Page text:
The Three Little Temples

April 28, 2011 10 Comments »


Buddha Hand

A story of 2 tourists, 1 tuk tuk driver, and 3 temples


I’m going to huff and puff and blow your temple down!  This is the story of 2 little tourists, 1 tuk tuk driver, and 3 temples; one made of wood, one made of brick, and one made of stone.

Once upon a time there were two little tourists…ok – we aren’t that little…but it’s a fairy tale…geez!  The two little tourists, Sherry and Russ, were staying in an ancient town with a sweet little name, Kandy.  Kandy was known to be the spiritual center of Sri Lanka.   Russ said  that if you’re in the spiritual epicenter, then you should focus on spirituality.  So even though Sherry wasn’t a very spiritual person, she decided to give Kandy spirituality a try and go templing.

(Ok all of you grammar nuts, I know that ‘templing’ is not really a word…at least that’s what this spell check says to me. But to me ‘templing’ is used as a verb and is the act of visiting temples…multiple temples. To go ‘templing’ indicates you spend the day visiting temples; and that’s exactly what they did with the help of a tuk tuk driver from Kandy.)

The two little tourists met a nice, quiet (this is very important when choosing a driver) tuk tuk driver named Roshan who they negotiated with for a day trip to see the 3 famous temples outside of Kandy. These temples were special for their unique architecture; one made of stone, one of brick, and one of wood. After a bit of haggling, Roshan agreed to their low-ball price and picked Sherry and Russ up promptly the next morning.

Having read the fable of the Three Little Pigs before, Sherry and Russ decided to visit the temples in the reverse order of the traditional fable in hopes that they wouldn’t run into the Big Bad Wolf.  Or maybe Roshan just drove to them in whatever order he wanted…who really knows…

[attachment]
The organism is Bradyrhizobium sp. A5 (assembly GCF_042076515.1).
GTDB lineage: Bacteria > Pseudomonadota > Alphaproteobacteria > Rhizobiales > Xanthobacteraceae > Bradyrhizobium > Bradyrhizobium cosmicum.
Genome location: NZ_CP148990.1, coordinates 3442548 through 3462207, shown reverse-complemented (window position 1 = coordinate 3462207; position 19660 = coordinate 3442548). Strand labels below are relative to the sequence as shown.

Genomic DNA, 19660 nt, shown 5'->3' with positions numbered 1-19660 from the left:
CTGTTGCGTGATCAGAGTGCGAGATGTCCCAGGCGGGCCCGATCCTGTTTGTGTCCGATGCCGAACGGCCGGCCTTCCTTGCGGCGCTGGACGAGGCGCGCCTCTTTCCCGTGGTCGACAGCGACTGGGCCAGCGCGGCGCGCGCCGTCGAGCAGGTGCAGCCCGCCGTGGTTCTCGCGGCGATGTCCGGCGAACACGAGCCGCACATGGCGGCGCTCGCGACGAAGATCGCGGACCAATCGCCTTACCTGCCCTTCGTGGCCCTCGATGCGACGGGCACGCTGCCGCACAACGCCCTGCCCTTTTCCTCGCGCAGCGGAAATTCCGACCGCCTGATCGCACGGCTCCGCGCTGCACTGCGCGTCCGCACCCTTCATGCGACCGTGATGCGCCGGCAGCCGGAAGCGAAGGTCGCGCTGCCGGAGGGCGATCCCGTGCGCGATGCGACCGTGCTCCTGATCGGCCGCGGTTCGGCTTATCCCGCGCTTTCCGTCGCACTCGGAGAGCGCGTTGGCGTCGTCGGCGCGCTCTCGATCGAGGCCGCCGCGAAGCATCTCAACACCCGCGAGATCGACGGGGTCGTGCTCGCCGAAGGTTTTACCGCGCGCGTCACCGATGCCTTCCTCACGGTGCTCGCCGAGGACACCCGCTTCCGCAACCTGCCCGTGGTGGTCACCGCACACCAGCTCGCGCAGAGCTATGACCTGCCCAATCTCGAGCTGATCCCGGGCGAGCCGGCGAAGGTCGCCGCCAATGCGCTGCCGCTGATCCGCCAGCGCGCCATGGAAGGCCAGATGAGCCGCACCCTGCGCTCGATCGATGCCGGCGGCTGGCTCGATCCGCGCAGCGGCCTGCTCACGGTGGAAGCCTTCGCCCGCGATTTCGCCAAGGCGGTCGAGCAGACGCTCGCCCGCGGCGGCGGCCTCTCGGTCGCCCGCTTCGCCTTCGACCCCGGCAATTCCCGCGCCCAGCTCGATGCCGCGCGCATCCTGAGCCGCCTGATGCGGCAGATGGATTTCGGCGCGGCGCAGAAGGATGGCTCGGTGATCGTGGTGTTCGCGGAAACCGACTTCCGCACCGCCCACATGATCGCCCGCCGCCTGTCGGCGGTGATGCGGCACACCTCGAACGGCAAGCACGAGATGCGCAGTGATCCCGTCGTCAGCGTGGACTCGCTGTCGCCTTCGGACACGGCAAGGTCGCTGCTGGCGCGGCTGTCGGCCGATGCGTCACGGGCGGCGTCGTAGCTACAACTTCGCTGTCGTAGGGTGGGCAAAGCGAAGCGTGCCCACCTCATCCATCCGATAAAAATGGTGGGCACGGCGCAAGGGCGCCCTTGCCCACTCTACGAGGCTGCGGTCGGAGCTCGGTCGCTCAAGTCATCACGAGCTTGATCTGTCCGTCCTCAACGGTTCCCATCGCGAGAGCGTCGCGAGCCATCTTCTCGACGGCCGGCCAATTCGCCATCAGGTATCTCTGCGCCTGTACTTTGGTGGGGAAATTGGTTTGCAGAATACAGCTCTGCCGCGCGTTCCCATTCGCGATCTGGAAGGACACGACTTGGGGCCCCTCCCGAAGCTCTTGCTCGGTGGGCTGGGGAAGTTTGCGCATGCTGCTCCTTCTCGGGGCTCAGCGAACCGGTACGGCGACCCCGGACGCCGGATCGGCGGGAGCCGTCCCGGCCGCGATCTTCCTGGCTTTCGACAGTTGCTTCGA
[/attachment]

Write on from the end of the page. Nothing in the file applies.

tuk tuk in motion

Off to see the Three LIttle Temples in Kandy Land



Temple Made of Stone

They first pulled up to the stone temple of Gadaradeniya Viharaya. Roshan parked the tuk tuk, looked the the two little tourists up and down, and assessed their temple worthiness – and they promptly failed.  Actually, it was Sherry that failed. Roshan told Sherry to take off her hat,  cover her legs, and told them both to leave their shoes at the tuk tuk. Luckily Sherry was not new to templing and the leg coverage thing was no surprise to her.  She dug deep down in her day pack and got her pashmina; wrapping it around her like a towel to cover her non-temple worthy skin. Roshan smiled and settled back in the tuk tuk for a little nap while Sherry and Russ explored.

Sherry and Russ walked across the hot pavement and towards the entrance of Gadaradeniya Viharaya and a man came up to them and started to talk about the temple explaining it’s history. Sherry immediately thought to hersef, “Great – we have an unwanted leach-guide who has attached himself to us and will demand money at the end…oh joy.” She tried to be aloof, but the man kept talking and walking with the two little tourists through the various rooms of the temple. Sherry and Russ learned that the temple was unique for it’s construction; it was built on top of a large slab of undulating stone which formed little lily pools where lotus would bloom. The man continued to lead them into another area with a red, ancient-looking door adorned with intricate paintings and an old metal door knocker shaped like a fish.  The man opened up the creaky door to unveil a giant golden Buddha statute and Russ squealed in glee as if he was unveiling a long lost treasure.

The Buddha statue loomed above them with colorful flowers arranged at its feet. The self-proclaimed guide continued to pump their brains with history and fascinating facts. The guide said he was an artist ,so he painstakingly pointed out all of the restoration which was being done in the various corners of the temple. At the end of our ‘tour’, he asked for nothing which surprised and befuddled Sherry and Russ.

temple flowers

Flowers adorn the Temples

Stone Temple Kandy